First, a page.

The South Fork Natural History Museum (SoFo) in Bridgehampton has asked Ellen G. K. Rubin, aka The Popuplady, to conduct a “How-to Make Pop-ups” workshop on Saturday, June 13, 10 a.m. to noon for fledgling artists over 7 years old. The event, “Pop! Splash! Hoot! Slither! Growl! Nature in Pop-Up Books,” is limited to 20 people. Ms. Rubin will briefly talk about the 800-year history of pop-up and movable books, using examples from her extensive collection. After demonstrating simple pop-up mechanisms, each attendee will make and decorate his/her own pop-up card using images from nature. A small exhibit of pop-ups books and how they are made will accompany the workshop and will be on view at the museum through July 5.
Movable paper elements in books and ephemera have been around since the 13th century, and have always been hand-assembled, even until today. The interactivity with mechanical paper affords a unique advantage for teaching and expanding information. Until the 17th century, paper movables were reserved for books on astronomy, navigation, anatomy, and other didactic texts. Often, they served as instruments of measurement within the book. During the Industrial Revolution, when a leisure class was forming, children began attending school and were less often a part of the labor force, books for children’s pleasure came into vogue. Publishers vied for readership by appealing to children with increasingly inventive paper devices.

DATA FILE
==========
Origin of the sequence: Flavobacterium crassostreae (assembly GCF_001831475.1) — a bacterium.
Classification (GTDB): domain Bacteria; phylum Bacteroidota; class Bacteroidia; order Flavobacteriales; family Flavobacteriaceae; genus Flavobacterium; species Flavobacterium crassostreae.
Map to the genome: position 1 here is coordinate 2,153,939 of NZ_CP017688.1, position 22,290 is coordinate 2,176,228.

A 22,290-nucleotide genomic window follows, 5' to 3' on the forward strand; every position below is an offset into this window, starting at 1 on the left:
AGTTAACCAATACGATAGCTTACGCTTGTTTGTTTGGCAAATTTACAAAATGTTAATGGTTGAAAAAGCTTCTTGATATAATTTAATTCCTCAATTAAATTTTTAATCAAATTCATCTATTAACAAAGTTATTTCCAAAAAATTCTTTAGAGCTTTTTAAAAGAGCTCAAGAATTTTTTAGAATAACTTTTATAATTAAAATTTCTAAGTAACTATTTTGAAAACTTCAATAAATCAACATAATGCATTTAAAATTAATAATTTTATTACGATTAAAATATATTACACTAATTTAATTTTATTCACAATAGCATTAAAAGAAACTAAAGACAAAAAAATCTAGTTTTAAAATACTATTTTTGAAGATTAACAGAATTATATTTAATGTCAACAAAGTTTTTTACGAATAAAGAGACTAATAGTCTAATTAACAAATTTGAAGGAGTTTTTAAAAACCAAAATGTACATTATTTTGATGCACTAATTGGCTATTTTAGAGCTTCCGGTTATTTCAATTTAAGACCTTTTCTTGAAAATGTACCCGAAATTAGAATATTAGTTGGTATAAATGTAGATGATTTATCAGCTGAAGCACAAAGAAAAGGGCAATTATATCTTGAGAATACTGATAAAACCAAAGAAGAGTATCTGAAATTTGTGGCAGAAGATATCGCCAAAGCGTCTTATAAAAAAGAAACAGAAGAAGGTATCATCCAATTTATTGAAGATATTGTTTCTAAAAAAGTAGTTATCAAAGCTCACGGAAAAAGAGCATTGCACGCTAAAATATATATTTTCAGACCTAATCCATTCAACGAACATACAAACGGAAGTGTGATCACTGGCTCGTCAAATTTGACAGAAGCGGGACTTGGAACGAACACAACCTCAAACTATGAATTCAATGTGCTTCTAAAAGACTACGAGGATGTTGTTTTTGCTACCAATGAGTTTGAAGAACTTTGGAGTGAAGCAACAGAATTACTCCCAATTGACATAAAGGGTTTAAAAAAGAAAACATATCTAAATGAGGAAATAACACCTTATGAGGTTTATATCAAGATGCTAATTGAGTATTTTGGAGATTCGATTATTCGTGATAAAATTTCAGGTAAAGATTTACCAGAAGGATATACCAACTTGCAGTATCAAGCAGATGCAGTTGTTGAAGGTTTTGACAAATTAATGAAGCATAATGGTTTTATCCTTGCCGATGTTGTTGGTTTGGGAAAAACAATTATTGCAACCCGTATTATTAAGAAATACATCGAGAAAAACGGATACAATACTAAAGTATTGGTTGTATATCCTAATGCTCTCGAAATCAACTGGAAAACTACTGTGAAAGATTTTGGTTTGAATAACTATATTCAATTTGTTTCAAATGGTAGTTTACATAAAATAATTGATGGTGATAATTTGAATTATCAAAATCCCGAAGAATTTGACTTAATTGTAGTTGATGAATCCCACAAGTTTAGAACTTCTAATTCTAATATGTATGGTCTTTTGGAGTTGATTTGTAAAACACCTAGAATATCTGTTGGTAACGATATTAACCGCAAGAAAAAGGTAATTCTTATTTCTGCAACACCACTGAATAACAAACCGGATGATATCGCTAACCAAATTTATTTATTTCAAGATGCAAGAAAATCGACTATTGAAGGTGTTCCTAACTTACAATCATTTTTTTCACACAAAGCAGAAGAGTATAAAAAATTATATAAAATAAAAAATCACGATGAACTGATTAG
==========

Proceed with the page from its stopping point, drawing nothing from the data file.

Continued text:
Artists such as Salvatore Dalí, Keith Haring, Edward Gorey, Andy Warhol, and Red Grooms have used paper pop-ups in their art. Literary luminaries like Chaucer, William Makepeace Thackeray, and more recently, Gabriel García Márquez, found pop-up and movables important to embellish their writings. Beginning in the early 1970s, artists have used the book format, enhanced with movables, as an expression of their point of view.
The Popuplady has appeared on the Martha Stewart Living television show and CBS Sunday Morning. She has curated exhibitions and lectured on the history and art of pop-up and movable books at The Smithsonian’s American History Museum in Washington D.C., The Grolier Club, the Bienes Museum of the Book in Florida, the Brooklyn Public and SUNY-New Paltz libraries.
For more information, visit sofo.org.